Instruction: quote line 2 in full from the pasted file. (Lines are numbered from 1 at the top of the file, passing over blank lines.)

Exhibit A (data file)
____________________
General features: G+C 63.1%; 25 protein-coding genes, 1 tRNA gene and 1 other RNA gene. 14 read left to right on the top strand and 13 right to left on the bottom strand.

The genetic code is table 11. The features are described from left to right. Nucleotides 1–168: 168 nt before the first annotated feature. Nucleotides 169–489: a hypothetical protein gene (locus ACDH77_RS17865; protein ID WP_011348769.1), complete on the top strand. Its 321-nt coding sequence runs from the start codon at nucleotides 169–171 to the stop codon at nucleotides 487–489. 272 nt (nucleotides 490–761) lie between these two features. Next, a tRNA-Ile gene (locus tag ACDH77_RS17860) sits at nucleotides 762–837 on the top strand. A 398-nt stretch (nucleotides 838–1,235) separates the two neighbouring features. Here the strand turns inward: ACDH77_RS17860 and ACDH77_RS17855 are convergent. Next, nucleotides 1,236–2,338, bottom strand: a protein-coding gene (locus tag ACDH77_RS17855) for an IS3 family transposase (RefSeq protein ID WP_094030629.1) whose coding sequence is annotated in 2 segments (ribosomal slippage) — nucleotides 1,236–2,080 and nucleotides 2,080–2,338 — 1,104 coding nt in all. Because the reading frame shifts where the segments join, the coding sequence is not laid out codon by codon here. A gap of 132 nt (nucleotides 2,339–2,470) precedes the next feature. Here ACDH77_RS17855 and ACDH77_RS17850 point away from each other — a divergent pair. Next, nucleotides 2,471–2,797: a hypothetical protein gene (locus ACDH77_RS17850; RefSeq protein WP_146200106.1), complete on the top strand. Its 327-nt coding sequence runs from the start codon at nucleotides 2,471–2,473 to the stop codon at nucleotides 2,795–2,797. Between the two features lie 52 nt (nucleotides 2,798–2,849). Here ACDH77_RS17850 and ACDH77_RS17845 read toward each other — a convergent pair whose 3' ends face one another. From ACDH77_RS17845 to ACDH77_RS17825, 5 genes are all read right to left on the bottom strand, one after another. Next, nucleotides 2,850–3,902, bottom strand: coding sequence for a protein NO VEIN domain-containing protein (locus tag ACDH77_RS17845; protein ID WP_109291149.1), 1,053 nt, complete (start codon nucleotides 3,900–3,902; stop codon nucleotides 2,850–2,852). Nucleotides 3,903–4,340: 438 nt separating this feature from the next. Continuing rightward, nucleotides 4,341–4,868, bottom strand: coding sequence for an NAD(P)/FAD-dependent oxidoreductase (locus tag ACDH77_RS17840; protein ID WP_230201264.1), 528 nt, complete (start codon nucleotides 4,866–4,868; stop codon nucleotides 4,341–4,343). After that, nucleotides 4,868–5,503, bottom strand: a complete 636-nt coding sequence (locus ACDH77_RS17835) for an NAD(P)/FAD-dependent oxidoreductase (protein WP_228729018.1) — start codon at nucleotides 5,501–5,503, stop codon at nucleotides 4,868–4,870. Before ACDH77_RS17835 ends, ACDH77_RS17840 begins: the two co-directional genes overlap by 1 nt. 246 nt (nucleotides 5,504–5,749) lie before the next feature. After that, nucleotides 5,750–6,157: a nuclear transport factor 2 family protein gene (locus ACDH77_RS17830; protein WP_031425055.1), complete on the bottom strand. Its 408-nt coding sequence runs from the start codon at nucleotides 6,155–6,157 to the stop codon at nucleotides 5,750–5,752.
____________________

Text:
The genetic code is table 11. The features are described from left to right. Nucleotides 1–168: 168 nt before the first annotated feature. Nucleotides 169–489: a hypothetical protein gene (locus ACDH77_RS17865; protein ID WP_011348769.1), complete on the top strand. Its 321-nt coding sequence runs from the start codon at nucleotides 169–171 to the stop codon at nucleotides 487–489. 272 nt (nucleotides 490–761) lie between these two features. Next, a tRNA-Ile gene (locus tag ACDH77_RS17860) sits at nucleotides 762–837 on the top strand. A 398-nt stretch (nucleotides 838–1,235) separates the two neighbouring features. Here the strand turns inward: ACDH77_RS17860 and ACDH77_RS17855 are convergent. Next, nucleotides 1,236–2,338, bottom strand: a protein-coding gene (locus tag ACDH77_RS17855) for an IS3 family transposase (RefSeq protein ID WP_094030629.1) whose coding sequence is annotated in 2 segments (ribosomal slippage) — nucleotides 1,236–2,080 and nucleotides 2,080–2,338 — 1,104 coding nt in all. Because the reading frame shifts where the segments join, the coding sequence is not laid out codon by codon here. A gap of 132 nt (nucleotides 2,339–2,470) precedes the next feature. Here ACDH77_RS17855 and ACDH77_RS17850 point away from each other — a divergent pair. Next, nucleotides 2,471–2,797: a hypothetical protein gene (locus ACDH77_RS17850; RefSeq protein WP_146200106.1), complete on the top strand. Its 327-nt coding sequence runs from the start codon at nucleotides 2,471–2,473 to the stop codon at nucleotides 2,795–2,797. Between the two features lie 52 nt (nucleotides 2,798–2,849). Here ACDH77_RS17850 and ACDH77_RS17845 read toward each other — a convergent pair whose 3' ends face one another. From ACDH77_RS17845 to ACDH77_RS17825, 5 genes are all read right to left on the bottom strand, one after another. Next, nucleotides 2,850–3,902, bottom strand: coding sequence for a protein NO VEIN domain-containing protein (locus tag ACDH77_RS17845; protein ID WP_109291149.1), 1,053 nt, complete (start codon nucleotides 3,900–3,902; stop codon nucleotides 2,850–2,852). Nucleotides 3,903–4,340: 438 nt separating this feature from the next. Continuing rightward, nucleotides 4,341–4,868, bottom strand: coding sequence for an NAD(P)/FAD-dependent oxidoreductase (locus tag ACDH77_RS17840; protein ID WP_230201264.1), 528 nt, complete (start codon nucleotides 4,866–4,868; stop codon nucleotides 4,341–4,343). After that, nucleotides 4,868–5,503, bottom strand: a complete 636-nt coding sequence (locus ACDH77_RS17835) for an NAD(P)/FAD-dependent oxidoreductase (protein WP_228729018.1) — start codon at nucleotides 5,501–5,503, stop codon at nucleotides 4,868–4,870. Before ACDH77_RS17835 ends, ACDH77_RS17840 begins: the two co-directional genes overlap by 1 nt. 246 nt (nucleotides 5,504–5,749) lie before the next feature. After that, nucleotides 5,750–6,157: a nuclear transport factor 2 family protein gene (locus ACDH77_RS17830; protein WP_031425055.1), complete on the bottom strand. Its 408-nt coding sequence runs from the start codon at nucleotides 6,155–6,157 to the stop codon at nucleotides 5,750–5,752.